Historical emissions are taken from the PRIMAP data for the period 1990-2021 (Gütschow et al., 2022).
We estimate emissions in 2022 using a gas-by-gas approach. For CO2 emissions, we use the growth rates from the Global Carbon Budget estimates for India (Global Carbon Project, 2022). For F-gases, we use GDP growth as a proxy and apply that to 2021 levels (IMF, 2023). We assume no impact from the pandemic on agriculture and waste, the main sectors behind CH4 and N2O emissions, and use the five-year historical trend to estimate those emissions.
LULUCF emissions are taken directly from India’s third Biennial Report (MoEFCC, 2021). These estimates are calculated using global warming potential (GWP) values from the IPCC’s second assessment report. We have not converted these into AR4 values as the contribution from non-CO2 gases is negligible.
NDC and other targets
Emissions intensity target
We estimate 2030 GDP using IMF GDP growth estimates for 2023-2028 and trend estimates for the rest of the decade (IMF, 2023). Historical data for 2005 is from the Reserve Bank of India’s GDP data (RBI, 2022).
We calculate the emissions intensity in 2005 using our historic emissions estimate and RBI GDP data and then apply a 45% reduction. We multiply this emissions intensity level to our 2030 GDP estimate to derive our emissions estimate.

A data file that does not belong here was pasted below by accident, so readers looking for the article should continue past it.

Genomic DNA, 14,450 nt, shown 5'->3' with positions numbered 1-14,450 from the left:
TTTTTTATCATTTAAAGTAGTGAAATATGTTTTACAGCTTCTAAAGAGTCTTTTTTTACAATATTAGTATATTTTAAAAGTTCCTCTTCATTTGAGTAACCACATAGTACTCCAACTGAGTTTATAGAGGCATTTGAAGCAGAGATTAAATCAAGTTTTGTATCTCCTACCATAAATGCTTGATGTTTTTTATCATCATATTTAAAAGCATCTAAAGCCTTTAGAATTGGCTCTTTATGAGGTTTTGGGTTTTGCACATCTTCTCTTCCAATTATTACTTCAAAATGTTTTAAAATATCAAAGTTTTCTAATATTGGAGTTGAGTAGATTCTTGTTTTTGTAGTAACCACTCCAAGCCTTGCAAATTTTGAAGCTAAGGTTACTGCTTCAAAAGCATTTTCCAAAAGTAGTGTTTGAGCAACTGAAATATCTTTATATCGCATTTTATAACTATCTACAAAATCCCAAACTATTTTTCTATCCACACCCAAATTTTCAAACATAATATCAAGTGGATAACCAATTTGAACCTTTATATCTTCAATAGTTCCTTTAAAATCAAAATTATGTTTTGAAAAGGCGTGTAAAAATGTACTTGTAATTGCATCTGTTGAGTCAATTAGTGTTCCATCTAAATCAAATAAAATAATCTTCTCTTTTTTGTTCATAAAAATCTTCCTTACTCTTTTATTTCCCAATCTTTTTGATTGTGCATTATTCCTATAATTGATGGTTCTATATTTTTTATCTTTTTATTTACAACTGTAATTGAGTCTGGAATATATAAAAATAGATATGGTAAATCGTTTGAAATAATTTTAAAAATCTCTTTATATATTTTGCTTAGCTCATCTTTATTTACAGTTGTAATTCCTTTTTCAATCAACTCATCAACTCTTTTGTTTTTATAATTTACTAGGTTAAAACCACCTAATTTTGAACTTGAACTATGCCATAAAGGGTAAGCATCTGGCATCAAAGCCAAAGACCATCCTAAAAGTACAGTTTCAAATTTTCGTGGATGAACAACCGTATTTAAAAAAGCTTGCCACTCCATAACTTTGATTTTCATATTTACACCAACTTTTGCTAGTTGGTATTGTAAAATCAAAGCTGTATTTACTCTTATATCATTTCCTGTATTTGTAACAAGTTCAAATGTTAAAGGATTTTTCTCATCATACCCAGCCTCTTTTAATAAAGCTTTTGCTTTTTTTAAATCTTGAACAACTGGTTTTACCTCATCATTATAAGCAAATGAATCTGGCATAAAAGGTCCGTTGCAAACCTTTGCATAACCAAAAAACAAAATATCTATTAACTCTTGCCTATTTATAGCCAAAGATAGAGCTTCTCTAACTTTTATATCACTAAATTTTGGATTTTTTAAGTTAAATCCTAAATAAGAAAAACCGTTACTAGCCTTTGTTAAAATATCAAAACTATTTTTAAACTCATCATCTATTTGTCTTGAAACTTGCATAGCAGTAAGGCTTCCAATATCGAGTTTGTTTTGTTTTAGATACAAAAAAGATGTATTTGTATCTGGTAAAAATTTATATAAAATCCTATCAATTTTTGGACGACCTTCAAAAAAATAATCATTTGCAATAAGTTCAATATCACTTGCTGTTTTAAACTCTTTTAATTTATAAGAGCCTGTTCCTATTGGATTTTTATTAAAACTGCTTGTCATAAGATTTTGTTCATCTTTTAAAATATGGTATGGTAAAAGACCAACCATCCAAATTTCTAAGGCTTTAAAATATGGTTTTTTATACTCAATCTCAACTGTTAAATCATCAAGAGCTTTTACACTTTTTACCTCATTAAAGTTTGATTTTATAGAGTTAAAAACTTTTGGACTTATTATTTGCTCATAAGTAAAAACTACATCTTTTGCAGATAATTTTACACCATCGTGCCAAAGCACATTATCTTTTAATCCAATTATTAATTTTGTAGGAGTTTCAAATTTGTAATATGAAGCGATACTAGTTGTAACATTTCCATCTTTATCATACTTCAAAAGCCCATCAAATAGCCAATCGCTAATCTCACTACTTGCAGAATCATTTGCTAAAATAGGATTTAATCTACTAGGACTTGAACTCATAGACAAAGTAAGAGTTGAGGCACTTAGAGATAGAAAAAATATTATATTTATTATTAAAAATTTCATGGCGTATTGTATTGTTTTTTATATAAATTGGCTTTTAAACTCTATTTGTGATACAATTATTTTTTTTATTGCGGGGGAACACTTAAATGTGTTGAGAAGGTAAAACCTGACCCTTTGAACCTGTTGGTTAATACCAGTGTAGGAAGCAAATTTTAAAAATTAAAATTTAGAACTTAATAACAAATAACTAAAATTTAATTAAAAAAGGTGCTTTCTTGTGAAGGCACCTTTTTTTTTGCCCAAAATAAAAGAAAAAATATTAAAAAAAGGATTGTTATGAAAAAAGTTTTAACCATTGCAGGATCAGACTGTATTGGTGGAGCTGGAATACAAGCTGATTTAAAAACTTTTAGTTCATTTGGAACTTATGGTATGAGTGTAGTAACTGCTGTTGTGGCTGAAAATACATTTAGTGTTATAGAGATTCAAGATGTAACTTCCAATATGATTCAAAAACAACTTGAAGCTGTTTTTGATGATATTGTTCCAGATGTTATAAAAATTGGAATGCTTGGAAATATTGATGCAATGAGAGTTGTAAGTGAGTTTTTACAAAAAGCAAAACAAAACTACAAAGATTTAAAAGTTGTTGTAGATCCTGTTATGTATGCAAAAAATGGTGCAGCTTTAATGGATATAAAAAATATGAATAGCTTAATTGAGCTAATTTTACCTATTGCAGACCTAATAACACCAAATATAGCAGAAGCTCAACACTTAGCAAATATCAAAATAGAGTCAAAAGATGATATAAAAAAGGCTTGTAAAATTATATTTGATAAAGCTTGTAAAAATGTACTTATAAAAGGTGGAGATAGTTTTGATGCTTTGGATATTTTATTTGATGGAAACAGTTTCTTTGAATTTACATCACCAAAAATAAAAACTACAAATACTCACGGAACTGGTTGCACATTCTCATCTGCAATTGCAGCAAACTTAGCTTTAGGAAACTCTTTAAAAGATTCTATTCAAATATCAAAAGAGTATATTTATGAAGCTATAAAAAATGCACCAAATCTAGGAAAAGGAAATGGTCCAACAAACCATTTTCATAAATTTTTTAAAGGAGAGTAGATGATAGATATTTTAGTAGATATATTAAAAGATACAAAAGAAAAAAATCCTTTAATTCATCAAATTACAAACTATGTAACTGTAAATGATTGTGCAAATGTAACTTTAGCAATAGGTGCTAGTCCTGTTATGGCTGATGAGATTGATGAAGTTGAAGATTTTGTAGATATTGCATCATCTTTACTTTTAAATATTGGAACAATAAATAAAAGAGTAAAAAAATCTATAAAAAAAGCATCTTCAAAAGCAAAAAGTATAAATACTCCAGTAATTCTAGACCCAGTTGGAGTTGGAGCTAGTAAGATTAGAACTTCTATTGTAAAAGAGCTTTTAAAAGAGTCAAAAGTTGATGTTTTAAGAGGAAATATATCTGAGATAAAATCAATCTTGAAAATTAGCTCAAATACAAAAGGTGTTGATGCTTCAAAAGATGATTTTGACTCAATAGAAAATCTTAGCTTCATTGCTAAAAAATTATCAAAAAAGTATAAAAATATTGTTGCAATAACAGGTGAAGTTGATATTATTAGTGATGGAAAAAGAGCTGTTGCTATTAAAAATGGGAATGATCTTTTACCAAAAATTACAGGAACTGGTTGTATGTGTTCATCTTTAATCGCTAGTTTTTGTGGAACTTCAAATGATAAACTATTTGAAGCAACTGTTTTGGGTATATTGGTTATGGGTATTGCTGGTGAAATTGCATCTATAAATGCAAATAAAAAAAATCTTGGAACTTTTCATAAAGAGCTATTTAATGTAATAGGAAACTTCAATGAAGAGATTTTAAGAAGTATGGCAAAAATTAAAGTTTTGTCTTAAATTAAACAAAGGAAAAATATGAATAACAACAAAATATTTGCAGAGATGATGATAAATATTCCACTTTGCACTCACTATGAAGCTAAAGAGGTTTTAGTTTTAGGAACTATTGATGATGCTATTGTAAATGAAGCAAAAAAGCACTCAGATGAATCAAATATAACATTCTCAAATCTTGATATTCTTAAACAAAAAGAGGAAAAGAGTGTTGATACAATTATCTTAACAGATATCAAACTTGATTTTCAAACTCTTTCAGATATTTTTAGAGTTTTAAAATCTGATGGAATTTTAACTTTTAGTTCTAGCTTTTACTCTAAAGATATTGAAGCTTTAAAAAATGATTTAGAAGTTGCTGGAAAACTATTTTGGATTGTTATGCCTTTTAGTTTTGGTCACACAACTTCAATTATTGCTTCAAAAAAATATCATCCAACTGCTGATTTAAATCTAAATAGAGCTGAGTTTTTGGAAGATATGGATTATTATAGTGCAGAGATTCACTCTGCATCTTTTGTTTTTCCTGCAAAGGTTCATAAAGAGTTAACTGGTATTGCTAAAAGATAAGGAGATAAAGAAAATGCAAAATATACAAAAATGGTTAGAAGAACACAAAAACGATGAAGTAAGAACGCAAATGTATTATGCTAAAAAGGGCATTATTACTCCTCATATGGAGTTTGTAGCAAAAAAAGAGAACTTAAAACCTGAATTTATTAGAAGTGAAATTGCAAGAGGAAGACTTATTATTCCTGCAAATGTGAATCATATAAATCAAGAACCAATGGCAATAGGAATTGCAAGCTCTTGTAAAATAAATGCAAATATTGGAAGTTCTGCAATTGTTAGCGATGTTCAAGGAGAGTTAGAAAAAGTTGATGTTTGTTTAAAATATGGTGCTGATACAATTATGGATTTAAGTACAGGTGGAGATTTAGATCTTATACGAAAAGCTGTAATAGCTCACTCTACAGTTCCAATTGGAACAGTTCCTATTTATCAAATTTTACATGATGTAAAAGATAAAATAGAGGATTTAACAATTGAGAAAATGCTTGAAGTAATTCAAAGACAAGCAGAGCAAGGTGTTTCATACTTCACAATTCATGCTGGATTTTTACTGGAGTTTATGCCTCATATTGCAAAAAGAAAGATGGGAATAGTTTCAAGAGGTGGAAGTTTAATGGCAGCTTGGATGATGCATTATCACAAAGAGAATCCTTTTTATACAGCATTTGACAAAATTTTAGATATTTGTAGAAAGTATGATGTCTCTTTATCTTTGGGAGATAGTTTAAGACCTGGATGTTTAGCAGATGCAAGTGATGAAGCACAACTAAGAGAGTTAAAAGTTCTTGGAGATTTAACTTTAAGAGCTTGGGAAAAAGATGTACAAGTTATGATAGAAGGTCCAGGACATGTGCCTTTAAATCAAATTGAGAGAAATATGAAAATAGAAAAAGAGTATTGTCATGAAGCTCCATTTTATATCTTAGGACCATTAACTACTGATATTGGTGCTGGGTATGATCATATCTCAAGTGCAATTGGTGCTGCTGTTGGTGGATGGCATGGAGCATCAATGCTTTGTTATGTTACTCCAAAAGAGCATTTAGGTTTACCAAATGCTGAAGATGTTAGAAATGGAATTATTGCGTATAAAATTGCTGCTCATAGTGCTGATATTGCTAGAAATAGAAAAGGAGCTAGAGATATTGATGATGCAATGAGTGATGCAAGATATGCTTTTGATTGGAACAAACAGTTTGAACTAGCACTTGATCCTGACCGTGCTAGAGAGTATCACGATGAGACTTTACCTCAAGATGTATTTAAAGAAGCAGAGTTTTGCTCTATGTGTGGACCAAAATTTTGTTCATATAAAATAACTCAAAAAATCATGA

Note: We have changed the input data source we use from GDP from previous CAT assessment, which impacts the quantification of this target. Had we continued to use World Bank data, our estimate for this target would be 4.3 GtCO2e which is lower than our last update due to slower projected GDP growth over the decade. We switched sources as we consider the IMF data to be the more likely source the government would use to assess compliance. India did not provide any updated information on its GDP assumptions in its updated NDC. Its original NDC submission includes GDP which is comparable to IMF data for 2014. If we used that estimate for 2030, India’s target would be around 7 GtCO2e. India can improve the transparency of its target by providing further information and clarity on its assumptions and projections.
As India has a separate target to enhance its carbon sink, we assume that LULUCF has been excluded from its emissions intensity target. It has not provided a historic estimate for LULUCF for 2005 in its GHG inventory.
50% non-fossil installed capacity target